It was the British government that destroyed the archives and libraries of Mau Mau before being forced to give independence to Kenya. The full story of the collection and the destruction of these records is available in various records. The comprador bourgeois government under Jomo Kenyatta and KANU,  handed power by the departing colonial power, made sure that resistance and its documents were not allowed to see the light of day. President Daniel arap Moi then followed Kenyatta’s nyayos in repressing resistance and not allowing the documents to be collected. It is then remarkable that the KRA has been preserved, having survived journeys to and from London, and can be seen in Nairobi at the Ukombozi (‘Liberation’) Library today. The lesson from this experience is relevant to resistance organisations in Kenya and elsewhere, to ensure that their documents are well preserved, otherwise their history will not be recorded or survive.

The Kabete Cell 

Many of the documents held by the Kabete Cell in 1984 had to be destroyed once one of its members was interrogated by the Special Branch of the Kenya Police. While it did not have all the underground publications of the DTM, the cell had some significant titles as well as many working papers and work in progress, together with the typewriter used for some underground publications, the DTM rubber stamp and other equipment. All this had to be destroyed. Yet some important material was saved and sent to London in 1978 by another member of the cell. In the late 1990s, this was then sent in small batches to MK-DTM in Nairobi. The material was passed on to Ukombozi Library once it was set up in 2017 by Vita Books, MK-DTM and the Mau Mau Research Centre.

The material included documents of the Kabete Cell and the main cells under it – the Nairobi Cell (based at the University of Nairobi, but including many worker and peasant members under its sub-cells) and the Ngara Cell, where the DTM’s main library was located. The Kabete Cell split into a number of semi-independent cells after the suspension of its leader by members around 1983-84, and material from these cells is not included in the KRA. However, Kabete cell members in London later re-established links with Upande Mwingine, formed from the earlier Ngara Cell. Some of its material was used for MWAKENYA publications, and these are also part of the KRA.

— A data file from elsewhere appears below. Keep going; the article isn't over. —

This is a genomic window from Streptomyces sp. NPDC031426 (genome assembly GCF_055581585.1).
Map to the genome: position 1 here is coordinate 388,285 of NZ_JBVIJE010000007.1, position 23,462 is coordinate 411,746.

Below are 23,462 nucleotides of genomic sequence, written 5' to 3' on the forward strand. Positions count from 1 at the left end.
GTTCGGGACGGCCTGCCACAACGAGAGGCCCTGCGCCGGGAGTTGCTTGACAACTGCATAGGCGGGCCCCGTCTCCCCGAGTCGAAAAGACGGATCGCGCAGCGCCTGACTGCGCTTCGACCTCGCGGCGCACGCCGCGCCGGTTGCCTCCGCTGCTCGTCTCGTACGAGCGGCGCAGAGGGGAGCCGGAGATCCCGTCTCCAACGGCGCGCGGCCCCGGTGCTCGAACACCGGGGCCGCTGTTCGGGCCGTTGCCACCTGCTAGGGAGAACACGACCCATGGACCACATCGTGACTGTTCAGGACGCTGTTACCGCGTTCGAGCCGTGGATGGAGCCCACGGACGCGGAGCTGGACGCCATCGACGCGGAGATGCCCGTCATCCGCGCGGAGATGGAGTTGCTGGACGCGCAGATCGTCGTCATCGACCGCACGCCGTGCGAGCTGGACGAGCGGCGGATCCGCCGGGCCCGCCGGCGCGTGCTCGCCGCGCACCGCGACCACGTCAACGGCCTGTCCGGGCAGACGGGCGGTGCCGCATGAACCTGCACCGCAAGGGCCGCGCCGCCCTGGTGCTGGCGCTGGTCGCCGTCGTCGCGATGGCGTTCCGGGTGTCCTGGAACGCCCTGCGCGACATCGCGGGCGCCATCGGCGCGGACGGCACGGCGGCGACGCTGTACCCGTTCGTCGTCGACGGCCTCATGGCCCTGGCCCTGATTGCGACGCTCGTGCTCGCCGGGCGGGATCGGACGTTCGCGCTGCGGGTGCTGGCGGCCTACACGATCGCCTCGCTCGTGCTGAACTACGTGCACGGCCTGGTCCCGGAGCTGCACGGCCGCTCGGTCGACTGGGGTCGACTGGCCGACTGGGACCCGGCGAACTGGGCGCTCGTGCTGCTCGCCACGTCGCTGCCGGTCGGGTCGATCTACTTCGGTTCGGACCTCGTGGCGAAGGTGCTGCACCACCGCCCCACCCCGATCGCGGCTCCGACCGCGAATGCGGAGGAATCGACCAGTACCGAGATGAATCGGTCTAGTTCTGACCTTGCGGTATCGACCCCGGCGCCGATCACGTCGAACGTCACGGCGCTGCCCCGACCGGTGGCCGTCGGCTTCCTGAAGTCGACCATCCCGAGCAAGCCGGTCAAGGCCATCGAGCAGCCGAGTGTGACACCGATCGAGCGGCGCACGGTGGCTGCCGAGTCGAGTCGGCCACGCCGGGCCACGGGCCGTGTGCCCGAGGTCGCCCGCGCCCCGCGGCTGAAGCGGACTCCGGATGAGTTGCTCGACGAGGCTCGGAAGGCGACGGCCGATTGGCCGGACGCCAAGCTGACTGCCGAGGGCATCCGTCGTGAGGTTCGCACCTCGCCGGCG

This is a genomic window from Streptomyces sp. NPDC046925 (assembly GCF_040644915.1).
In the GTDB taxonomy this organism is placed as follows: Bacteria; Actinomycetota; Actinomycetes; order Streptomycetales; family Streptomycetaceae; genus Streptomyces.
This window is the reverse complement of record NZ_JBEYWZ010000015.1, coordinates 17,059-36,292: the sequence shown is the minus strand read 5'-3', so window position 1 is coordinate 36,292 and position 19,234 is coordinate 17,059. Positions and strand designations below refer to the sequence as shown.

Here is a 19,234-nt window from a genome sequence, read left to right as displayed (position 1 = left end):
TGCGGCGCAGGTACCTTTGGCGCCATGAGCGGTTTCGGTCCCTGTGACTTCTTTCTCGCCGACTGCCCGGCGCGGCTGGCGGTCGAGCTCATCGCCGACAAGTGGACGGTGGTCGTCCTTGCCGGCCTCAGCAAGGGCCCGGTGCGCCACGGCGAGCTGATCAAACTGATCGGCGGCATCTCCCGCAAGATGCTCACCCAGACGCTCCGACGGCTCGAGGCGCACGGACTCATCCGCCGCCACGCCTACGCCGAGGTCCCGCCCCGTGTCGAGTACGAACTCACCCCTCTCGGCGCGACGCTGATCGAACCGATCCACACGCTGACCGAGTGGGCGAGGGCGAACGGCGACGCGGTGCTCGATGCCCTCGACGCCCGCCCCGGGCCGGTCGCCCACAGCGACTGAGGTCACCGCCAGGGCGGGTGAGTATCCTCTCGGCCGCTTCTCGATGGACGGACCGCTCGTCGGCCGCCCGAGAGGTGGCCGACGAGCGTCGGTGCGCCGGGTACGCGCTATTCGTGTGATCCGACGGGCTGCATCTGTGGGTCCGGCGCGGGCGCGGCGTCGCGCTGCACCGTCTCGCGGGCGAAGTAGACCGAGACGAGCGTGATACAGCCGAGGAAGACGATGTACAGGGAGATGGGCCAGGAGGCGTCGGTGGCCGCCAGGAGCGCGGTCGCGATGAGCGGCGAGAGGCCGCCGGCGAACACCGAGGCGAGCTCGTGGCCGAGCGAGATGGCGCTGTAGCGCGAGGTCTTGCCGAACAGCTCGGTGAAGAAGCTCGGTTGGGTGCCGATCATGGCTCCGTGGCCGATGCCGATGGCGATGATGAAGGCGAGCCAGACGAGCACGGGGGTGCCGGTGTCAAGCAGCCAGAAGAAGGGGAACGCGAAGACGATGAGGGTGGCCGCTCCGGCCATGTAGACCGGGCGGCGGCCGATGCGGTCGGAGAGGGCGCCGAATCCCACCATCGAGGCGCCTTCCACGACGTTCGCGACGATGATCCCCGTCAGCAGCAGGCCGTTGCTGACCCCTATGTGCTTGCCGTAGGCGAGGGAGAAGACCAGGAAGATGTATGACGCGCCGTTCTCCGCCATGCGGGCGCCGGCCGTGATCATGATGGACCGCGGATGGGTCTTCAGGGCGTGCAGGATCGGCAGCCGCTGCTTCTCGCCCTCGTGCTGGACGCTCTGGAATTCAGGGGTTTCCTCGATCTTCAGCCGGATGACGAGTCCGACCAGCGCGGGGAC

The Kabete Cell also had, as its library, many Marxist and progressive Kenyan titles, as well as books from socialist and revolutionary countries around the world. While the main DTM Library at the Ngara Cell included many more titles, this was also a substantial collection which could not be sent to London. Other cells, now independent of the Kabete cell, were reluctant to connect with it for security reasons, once one of its members had been identified as ‘an enemy agent’ by the Special Branch. It was therefore decided to pass on these key books to contacts at the University of Nairobi and among communities around Nairobi. A member of the Kabete Cell took great risks and deposited the books among those needing them. They were used and distributed among other cells and progressive individuals.